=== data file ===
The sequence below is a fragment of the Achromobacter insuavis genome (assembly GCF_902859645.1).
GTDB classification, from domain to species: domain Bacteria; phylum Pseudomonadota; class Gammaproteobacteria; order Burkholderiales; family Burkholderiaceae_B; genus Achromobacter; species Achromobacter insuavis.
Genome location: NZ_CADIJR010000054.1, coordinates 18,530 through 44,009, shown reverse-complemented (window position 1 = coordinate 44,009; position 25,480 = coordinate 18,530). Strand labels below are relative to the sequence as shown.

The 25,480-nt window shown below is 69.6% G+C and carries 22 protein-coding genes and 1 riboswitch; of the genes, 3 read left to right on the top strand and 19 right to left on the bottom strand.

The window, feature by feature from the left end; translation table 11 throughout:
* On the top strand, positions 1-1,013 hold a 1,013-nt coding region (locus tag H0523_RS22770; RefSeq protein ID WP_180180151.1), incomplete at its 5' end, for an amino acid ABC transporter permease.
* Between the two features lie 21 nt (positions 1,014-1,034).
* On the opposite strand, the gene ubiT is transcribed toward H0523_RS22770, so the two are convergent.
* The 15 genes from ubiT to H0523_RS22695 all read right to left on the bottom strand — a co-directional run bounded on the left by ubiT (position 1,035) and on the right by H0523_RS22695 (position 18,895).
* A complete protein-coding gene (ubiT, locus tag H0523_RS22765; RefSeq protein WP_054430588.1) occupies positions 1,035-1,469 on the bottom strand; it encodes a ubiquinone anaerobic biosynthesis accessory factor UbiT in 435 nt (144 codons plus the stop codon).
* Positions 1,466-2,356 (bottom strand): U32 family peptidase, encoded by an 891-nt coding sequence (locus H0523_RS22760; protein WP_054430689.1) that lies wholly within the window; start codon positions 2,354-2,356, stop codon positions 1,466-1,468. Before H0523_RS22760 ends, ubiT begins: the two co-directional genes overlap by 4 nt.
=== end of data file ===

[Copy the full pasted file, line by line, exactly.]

The sequence below is a fragment of the Achromobacter insuavis genome (assembly GCF_902859645.1).
GTDB classification, from domain to species: domain Bacteria; phylum Pseudomonadota; class Gammaproteobacteria; order Burkholderiales; family Burkholderiaceae_B; genus Achromobacter; species Achromobacter insuavis.
Genome location: NZ_CADIJR010000054.1, coordinates 18,530 through 44,009, shown reverse-complemented (window position 1 = coordinate 44,009; position 25,480 = coordinate 18,530). Strand labels below are relative to the sequence as shown.

The 25,480-nt window shown below is 69.6% G+C and carries 22 protein-coding genes and 1 riboswitch; of the genes, 3 read left to right on the top strand and 19 right to left on the bottom strand.

The window, feature by feature from the left end; translation table 11 throughout:
* On the top strand, positions 1-1,013 hold a 1,013-nt coding region (locus tag H0523_RS22770; RefSeq protein ID WP_180180151.1), incomplete at its 5' end, for an amino acid ABC transporter permease.
* Between the two features lie 21 nt (positions 1,014-1,034).
* On the opposite strand, the gene ubiT is transcribed toward H0523_RS22770, so the two are convergent.
* The 15 genes from ubiT to H0523_RS22695 all read right to left on the bottom strand — a co-directional run bounded on the left by ubiT (position 1,035) and on the right by H0523_RS22695 (position 18,895).
* A complete protein-coding gene (ubiT, locus tag H0523_RS22765; RefSeq protein WP_054430588.1) occupies positions 1,035-1,469 on the bottom strand; it encodes a ubiquinone anaerobic biosynthesis accessory factor UbiT in 435 nt (144 codons plus the stop codon).
* Positions 1,466-2,356 (bottom strand): U32 family peptidase, encoded by an 891-nt coding sequence (locus H0523_RS22760; protein WP_054430689.1) that lies wholly within the window; start codon positions 2,354-2,356, stop codon positions 1,466-1,468. Before H0523_RS22760 ends, ubiT begins: the two co-directional genes overlap by 4 nt.